October 22, 2016 | Rome, Italy | Partly cloudy 18°C

Anatomy of a banishing

By Annie Gold
Published: 2016-06-20

"You and I have different DNA. Superior genes…"

e appeared at the foot of her stoop an hour late in a freshly pressed white button-down shirt. She had used the extra time to nap and had awoken feeling refreshed. He didn't apologize and she noticed. But between her renewed energy and the curious pleasure that came from finding him exactly the way she'd remembered — if not a little taller — there was simply no room for resentment.

His car was big and sturdy like him, a black SUV with an armored quality. Despite its size it seemed to hover over lanes like a dancer. She stole glances of his profile and thought how odd it was to compare a sport utility vehicle to a ballerina.

At dinner he ordered for both of them. He rested his palm on her knee while the servers refilled their wine. He squeezed her thigh just before dessert. When he gestured for the check with one hand, he walked two fingers of the other along the hem of her skirt, which had ridden up close to her hips during the course of the meal.

During the drive back to her apartment he shifted gears and somewhere between first and third removed her slender lace panties. She never said a word, but chewed her lip and smiled into her shoulder whenever they stopped at a red light. She gasped when they hit a pothole, and when he slid effortlessly into a very tight spot downstairs, she told him, through a torrent of giggles that he was an expert parallel parker.

Once upstairs he moved about her kitchen as if he'd been there million times. He helped himself to a glass of water before asking if he might grab a quick shower, since he'd come straight from work. A smile spread across her face and broke wide.

Of course! She handed him the largest towel she had and told him to take his time.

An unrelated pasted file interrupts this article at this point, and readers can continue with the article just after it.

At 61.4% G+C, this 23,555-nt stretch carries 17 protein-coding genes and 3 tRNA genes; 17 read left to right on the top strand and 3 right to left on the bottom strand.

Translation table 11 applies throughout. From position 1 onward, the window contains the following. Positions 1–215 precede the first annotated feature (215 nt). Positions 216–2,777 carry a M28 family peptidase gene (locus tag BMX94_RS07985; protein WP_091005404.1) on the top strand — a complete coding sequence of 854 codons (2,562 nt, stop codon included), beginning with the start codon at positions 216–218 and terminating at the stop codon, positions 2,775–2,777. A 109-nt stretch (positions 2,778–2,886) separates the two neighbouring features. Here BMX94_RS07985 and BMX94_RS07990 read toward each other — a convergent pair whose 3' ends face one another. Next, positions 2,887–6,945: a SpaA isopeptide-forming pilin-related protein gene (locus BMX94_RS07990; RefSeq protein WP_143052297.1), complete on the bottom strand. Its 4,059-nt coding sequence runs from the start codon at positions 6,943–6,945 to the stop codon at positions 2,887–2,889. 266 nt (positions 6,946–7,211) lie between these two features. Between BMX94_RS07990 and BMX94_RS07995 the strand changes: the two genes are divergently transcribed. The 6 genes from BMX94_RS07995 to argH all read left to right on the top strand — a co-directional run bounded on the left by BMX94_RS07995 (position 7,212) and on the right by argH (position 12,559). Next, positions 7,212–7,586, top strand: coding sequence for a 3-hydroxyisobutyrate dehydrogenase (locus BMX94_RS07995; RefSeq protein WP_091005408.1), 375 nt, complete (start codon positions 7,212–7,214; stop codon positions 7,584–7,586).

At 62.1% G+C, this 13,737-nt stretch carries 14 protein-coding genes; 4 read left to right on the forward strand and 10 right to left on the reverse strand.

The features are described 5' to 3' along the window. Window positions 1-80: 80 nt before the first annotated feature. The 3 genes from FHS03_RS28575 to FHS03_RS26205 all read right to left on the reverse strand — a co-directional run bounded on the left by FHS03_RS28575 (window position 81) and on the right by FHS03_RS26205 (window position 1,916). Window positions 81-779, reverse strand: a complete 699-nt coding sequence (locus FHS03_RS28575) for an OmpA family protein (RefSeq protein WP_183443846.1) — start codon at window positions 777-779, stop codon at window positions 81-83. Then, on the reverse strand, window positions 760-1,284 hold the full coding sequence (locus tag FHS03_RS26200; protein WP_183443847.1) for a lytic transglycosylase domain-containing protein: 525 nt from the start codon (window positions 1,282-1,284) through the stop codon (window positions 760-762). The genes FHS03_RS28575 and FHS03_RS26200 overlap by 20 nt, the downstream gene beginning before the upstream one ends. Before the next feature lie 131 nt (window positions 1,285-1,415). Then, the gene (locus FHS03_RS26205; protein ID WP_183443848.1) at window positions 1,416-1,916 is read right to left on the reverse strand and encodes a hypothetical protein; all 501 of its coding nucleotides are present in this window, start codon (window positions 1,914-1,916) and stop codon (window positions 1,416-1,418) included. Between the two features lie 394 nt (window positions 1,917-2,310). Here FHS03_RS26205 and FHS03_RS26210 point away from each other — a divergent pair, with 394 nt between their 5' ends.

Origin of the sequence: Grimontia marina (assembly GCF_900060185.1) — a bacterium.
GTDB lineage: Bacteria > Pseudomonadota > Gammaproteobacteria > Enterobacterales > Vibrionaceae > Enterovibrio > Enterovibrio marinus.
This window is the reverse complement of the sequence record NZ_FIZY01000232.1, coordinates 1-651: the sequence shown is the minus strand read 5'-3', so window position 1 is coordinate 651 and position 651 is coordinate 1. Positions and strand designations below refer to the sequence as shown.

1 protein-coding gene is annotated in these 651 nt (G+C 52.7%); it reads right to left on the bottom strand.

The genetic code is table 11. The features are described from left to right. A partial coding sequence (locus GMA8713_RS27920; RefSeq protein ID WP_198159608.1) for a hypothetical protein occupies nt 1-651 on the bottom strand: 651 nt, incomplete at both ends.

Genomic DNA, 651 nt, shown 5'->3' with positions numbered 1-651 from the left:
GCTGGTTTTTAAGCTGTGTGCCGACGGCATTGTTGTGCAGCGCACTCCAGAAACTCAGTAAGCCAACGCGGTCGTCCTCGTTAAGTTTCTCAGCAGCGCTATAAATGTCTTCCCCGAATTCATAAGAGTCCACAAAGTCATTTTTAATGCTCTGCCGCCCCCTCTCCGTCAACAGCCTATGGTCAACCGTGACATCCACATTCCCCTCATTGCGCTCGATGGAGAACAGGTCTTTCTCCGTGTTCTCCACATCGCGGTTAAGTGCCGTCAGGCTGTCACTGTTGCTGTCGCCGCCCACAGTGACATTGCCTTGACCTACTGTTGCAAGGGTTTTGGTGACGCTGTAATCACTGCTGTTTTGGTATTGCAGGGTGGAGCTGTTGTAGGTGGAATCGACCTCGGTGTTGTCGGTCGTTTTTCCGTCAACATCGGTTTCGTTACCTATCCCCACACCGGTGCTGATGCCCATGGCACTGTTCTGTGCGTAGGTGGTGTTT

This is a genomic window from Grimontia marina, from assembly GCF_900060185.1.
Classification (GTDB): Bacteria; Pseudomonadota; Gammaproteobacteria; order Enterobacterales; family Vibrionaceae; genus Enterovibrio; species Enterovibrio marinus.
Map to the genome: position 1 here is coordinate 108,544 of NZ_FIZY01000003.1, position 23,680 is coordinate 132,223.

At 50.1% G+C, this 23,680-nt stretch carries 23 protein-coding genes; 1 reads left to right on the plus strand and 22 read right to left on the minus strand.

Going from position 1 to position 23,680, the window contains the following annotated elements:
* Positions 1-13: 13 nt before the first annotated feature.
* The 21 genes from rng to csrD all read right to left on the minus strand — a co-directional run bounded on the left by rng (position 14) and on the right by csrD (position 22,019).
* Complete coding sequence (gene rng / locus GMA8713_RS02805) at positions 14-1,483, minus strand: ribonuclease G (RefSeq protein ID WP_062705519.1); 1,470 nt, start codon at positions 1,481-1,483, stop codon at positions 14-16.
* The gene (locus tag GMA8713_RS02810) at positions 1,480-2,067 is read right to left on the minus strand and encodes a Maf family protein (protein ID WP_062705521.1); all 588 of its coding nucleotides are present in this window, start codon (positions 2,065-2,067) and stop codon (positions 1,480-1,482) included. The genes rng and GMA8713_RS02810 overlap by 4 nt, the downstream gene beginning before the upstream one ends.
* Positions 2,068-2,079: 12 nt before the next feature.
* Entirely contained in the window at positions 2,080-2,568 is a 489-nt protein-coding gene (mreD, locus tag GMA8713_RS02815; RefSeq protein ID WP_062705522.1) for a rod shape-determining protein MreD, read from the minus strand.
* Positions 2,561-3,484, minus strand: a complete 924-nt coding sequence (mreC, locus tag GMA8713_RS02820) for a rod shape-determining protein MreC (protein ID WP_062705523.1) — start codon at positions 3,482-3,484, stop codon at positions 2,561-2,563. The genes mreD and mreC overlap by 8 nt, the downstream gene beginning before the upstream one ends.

She lit candles in her bedroom and dabbed rose oil behind at the base of her neck and behind her knees.

An hour later they lay side by side astonished at how easily "together" came.

Two hours later they disentangled. She looked at her watch and determined that he had better go. She watched him stride across the room to retrieve his clothes here and there. He already felt like a fixture. So much so that her goodnight kiss in the doorway stung slightly of banishment so she kissed him hard to alleviate some guilt.

He sent her a message to let her know he'd made it home and another one asking when her could take her out again.

She agreed to Saturday night and he said he would pick her up from work and they would go for sushi. The plan sounded nice and she appreciated his taking charge.

Once in the car they found a patch of traffic and began to talk, finally. They shared a similar background and were almost the same age, though he'd spent considerable time overseas.

She asked if he was following the primary elections. He laughed and told her none of it mattered but he knew exactly who he wasn't voting for. She bristled and asked why. He wrapped his palm around the back of her neck, pulled her close and said let's not talk about politics before dinner. He played with her hair and traced her jawline and lips with his free hand as they crept downtime at 10 miles an hour.

This time over dinner they kept their hands above the table and talked some more. He had studied economics and had run several small businesses. She let him in on her business plan, the basics at least. It was her first. He made some strong suggestions. She thanked him and asked if he had ever worked in that particular industry. He said that he had not, but that he knew what was he was doing.

Back home, she opened up a bottle red wine at his request. He massaged her shoulders and kissed her spine. Two hours later, their glasses still empty, they lay side-by-side and listened to the yelling and laughter of the young men who congregated on her corner.

"They're never going anywhere, you know."

He delivered this declaration about the yelling youths so matter-of-factly that she could swear she'd misheard him. "What?"

"They're not like us. You and I have different DNA. Superior genes. You'll see."

"I see," she said, reaching for her dress. "It's probably time for you to go."

His bafflement didn't help. "What did I say?"

She walked him to the door. The time the banishing felt just fine.

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Annie Gold

Annie works, writes, and plays between Rome and New York. She's not who you think.

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